Located in Broek op Langedijk, Netherlands, the AB House is a
It is nestled in a unique landscape of hundreds of small islands that were only accessible by boat until the 1970s land consolidation. The AB House stands out from its neighbours with its fragmented volumes, dominant pitched roofs, steel mesh wrap and white painted brickwork. Inside, the house is outfitted with abstract openings, prismatic forms and carefully detailed aluminium finishings. This unique combination of traditional and modern elements allow the AB House to fully absorb the qualities of the surrounding green and water-rich environment, making it an ideal place to call home.
About AB House
AB House: Combining Tradition and Modernity in Broek op Langedijk
Until the 1970s, the villages of Broek, Zuid and Noord-Scharwoude were divided into hundreds of small islands that were only accessible by boat. As part of the land consolidation process, a portion of the islands was declared a nature reserve, while another portion became a residential area. This residential area is composed of individual parcels of land, each with a single family house surrounded by water. The architecture of these dwellings features fragmented volumes and prominent pitched roofs, with variations in shape, size and brickwork giving each house its own unique character.
Renovating the Existing Housing Stock
AB House is a modest, yet distinct example of how living in the countryside can be made more sustainable and adapted to current needs. The renovation and transformation of the house began with keeping the existing ground floor layout, and enlarging the house on the first floor by building up to the maximum volume allowed under the urban regulations. This was achieved by adding a new roof and first floor that cover the existing brick construction, standing on a striking black steel structure. The steel mesh wrap of the first floor and white painted brickwork on the ground floor give each layer its own separate identity, tying the house together in plan, facade and section.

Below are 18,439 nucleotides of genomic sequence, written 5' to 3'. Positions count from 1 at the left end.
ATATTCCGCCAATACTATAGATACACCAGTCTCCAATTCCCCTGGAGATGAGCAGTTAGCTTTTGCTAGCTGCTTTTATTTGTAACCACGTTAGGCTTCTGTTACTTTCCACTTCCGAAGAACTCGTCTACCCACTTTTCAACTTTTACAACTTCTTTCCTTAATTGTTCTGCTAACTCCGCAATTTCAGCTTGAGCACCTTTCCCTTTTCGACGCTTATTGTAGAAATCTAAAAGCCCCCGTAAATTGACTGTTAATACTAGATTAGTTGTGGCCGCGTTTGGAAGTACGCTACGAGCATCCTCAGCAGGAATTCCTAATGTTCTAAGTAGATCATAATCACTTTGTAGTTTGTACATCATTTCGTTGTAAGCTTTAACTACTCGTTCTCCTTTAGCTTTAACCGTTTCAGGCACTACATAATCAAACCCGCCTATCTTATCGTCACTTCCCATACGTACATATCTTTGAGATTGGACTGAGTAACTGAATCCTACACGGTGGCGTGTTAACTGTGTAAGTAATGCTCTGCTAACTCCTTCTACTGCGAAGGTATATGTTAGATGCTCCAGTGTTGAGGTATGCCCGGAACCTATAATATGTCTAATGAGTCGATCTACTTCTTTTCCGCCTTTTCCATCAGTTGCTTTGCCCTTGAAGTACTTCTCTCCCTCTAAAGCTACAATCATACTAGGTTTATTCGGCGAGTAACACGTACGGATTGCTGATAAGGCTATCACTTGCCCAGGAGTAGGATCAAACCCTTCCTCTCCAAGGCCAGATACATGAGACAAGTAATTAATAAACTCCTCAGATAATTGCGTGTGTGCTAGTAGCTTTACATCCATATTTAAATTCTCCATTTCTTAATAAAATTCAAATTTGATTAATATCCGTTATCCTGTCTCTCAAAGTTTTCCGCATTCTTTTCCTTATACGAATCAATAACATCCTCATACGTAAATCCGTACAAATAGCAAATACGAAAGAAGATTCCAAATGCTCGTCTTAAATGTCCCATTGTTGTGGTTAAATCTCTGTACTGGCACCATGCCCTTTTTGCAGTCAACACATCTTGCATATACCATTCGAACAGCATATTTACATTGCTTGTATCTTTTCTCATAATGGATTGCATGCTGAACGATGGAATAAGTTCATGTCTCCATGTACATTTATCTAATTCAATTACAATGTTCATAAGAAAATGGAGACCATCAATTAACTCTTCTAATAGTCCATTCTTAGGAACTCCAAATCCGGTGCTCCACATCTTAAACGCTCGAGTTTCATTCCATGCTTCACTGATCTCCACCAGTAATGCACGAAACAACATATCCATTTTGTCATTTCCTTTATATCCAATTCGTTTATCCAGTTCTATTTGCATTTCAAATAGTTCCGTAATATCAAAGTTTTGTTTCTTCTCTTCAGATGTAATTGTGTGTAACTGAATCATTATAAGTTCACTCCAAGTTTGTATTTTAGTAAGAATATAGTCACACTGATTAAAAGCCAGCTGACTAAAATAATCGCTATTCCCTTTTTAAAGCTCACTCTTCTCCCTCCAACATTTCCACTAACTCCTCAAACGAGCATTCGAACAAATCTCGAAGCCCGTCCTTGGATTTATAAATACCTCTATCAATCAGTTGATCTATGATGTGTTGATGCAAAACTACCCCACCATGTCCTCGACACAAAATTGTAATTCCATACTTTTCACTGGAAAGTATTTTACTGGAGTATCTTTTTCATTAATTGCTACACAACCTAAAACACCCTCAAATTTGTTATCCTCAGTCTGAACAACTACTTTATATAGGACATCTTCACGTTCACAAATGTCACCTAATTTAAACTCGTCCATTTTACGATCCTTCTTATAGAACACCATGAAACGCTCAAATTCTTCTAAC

Modern Touches and Traditional Elements
The pitched roof is clad with corrugated aluminium, giving the house its characteristic silhouette and tying everything together. The traditional rainwater gutter was elevated to an architectural feature with the addition of a steel beam, while abstract openings and prismatic forms in the black steel structure – such as a circle, a triangle and a square – add a modern touch. Generous openings on the ground floor connect the kitchen, living room and office space with the outside, while the first floor’s closed facade, specific openings and wooden interior create a cosy atmosphere with bedrooms and the bathroom. A restrained material and colour palette, along with precise detailing of the aluminium finishings, complete the transformation of the one-dimensional house from the 1980s into a more layered and diverse piece of architecture.
Photography by Lorenzo Zandri